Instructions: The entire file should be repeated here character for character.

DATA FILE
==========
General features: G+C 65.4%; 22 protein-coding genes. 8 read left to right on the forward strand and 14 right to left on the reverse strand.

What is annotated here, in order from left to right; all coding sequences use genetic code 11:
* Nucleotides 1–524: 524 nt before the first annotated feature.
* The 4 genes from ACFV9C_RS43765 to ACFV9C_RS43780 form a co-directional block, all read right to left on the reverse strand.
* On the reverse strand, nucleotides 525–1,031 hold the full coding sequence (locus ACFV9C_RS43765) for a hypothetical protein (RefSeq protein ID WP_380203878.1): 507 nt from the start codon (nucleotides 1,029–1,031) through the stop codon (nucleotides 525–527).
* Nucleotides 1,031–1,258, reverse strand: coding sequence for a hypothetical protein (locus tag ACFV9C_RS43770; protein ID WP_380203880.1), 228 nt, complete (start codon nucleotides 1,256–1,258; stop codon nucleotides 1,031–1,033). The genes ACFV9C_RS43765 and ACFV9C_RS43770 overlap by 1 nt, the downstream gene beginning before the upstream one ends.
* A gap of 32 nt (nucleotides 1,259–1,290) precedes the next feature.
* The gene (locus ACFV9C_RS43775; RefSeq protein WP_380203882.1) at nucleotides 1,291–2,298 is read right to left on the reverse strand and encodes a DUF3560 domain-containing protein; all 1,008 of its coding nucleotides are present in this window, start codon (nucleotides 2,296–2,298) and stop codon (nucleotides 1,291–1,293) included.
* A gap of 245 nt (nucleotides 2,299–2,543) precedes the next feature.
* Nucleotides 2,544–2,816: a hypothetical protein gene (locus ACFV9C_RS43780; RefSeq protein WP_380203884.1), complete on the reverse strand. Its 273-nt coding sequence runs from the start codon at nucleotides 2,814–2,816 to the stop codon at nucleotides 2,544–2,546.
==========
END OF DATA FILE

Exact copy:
General features: G+C 65.4%; 22 protein-coding genes. 8 read left to right on the forward strand and 14 right to left on the reverse strand.

What is annotated here, in order from left to right; all coding sequences use genetic code 11:
* Nucleotides 1–524: 524 nt before the first annotated feature.
* The 4 genes from ACFV9C_RS43765 to ACFV9C_RS43780 form a co-directional block, all read right to left on the reverse strand.
* On the reverse strand, nucleotides 525–1,031 hold the full coding sequence (locus ACFV9C_RS43765) for a hypothetical protein (RefSeq protein ID WP_380203878.1): 507 nt from the start codon (nucleotides 1,029–1,031) through the stop codon (nucleotides 525–527).
* Nucleotides 1,031–1,258, reverse strand: coding sequence for a hypothetical protein (locus tag ACFV9C_RS43770; protein ID WP_380203880.1), 228 nt, complete (start codon nucleotides 1,256–1,258; stop codon nucleotides 1,031–1,033). The genes ACFV9C_RS43765 and ACFV9C_RS43770 overlap by 1 nt, the downstream gene beginning before the upstream one ends.
* A gap of 32 nt (nucleotides 1,259–1,290) precedes the next feature.
* The gene (locus ACFV9C_RS43775; RefSeq protein WP_380203882.1) at nucleotides 1,291–2,298 is read right to left on the reverse strand and encodes a DUF3560 domain-containing protein; all 1,008 of its coding nucleotides are present in this window, start codon (nucleotides 2,296–2,298) and stop codon (nucleotides 1,291–1,293) included.
* A gap of 245 nt (nucleotides 2,299–2,543) precedes the next feature.
* Nucleotides 2,544–2,816: a hypothetical protein gene (locus ACFV9C_RS43780; RefSeq protein WP_380203884.1), complete on the reverse strand. Its 273-nt coding sequence runs from the start codon at nucleotides 2,814–2,816 to the stop codon at nucleotides 2,544–2,546.